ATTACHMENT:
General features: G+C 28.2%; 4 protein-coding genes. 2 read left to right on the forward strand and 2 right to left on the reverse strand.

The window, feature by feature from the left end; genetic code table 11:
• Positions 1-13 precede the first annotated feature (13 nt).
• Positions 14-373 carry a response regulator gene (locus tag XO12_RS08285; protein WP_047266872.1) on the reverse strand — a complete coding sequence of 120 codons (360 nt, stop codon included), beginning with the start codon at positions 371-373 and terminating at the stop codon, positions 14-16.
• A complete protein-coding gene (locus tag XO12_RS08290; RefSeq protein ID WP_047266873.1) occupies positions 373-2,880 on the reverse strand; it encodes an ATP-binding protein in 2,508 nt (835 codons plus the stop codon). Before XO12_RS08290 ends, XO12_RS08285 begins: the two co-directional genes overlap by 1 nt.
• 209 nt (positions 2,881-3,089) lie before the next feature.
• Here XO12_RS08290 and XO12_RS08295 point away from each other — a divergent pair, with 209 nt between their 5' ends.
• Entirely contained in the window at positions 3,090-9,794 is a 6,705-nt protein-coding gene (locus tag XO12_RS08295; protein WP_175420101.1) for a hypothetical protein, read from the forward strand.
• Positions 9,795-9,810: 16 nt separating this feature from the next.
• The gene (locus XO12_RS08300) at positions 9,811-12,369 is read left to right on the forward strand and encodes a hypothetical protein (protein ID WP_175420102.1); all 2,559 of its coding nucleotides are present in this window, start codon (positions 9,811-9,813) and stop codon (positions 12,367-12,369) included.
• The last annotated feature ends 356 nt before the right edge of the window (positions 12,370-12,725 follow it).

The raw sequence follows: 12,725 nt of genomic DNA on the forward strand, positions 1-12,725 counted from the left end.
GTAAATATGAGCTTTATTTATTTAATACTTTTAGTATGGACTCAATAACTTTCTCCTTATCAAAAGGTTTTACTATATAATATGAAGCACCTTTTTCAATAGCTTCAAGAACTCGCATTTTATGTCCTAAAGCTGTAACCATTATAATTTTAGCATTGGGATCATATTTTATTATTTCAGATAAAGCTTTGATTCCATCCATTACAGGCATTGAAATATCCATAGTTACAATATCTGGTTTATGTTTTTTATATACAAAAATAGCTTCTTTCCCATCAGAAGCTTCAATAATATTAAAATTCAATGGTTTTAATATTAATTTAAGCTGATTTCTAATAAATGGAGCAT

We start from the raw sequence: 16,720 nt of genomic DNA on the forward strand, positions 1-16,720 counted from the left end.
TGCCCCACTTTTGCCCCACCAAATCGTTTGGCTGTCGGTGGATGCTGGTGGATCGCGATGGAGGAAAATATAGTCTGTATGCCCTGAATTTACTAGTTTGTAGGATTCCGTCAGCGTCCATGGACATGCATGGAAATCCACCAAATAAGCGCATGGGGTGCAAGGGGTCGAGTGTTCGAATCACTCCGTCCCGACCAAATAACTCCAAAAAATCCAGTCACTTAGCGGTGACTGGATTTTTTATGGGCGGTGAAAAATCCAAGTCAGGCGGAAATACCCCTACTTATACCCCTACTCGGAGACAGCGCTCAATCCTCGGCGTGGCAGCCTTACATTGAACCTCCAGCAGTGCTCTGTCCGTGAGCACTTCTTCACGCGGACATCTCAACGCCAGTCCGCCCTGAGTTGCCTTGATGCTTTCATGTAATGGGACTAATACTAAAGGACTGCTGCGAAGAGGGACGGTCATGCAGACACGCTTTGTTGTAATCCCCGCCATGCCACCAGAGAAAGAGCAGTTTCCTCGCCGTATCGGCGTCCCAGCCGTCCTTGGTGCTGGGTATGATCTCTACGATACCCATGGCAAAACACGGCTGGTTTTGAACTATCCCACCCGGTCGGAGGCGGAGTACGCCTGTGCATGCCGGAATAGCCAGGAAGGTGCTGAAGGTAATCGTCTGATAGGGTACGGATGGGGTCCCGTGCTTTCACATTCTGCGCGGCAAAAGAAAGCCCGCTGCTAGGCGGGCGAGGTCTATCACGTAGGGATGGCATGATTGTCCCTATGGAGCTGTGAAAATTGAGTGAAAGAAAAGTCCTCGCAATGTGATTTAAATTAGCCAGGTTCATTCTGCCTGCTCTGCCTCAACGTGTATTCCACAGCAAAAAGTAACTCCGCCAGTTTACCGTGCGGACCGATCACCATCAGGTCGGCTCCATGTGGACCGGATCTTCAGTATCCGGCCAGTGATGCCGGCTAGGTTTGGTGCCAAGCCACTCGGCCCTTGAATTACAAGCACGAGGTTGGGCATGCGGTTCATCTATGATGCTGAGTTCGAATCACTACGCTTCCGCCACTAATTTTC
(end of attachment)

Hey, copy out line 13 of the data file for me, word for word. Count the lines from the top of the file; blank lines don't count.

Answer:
GTAAATATGAGCTTTATTTATTTAATACTTTTAGTATGGACTCAATAACTTTCTCCTTATCAAAAGGTTTTACTATATAATATGAAGCACCTTTTTCAATAGCTTCAAGAACTCGCATTTTATGTCCTAAAGCTGTAACCATTATAATTTTAGCATTGGGATCATATTTTATTATTTCAGATAAAGCTTTGATTCCATCCATTACAGGCATTGAAATATCCATAGTTACAATATCTGGTTTATGTTTTTTATATACAAAAATAGCTTCTTTCCCATCAGAAGCTTCAATAATATTAAAATTCAATGGTTTTAATATTAATTTAAGCTGATTTCTAATAAATGGAGCAT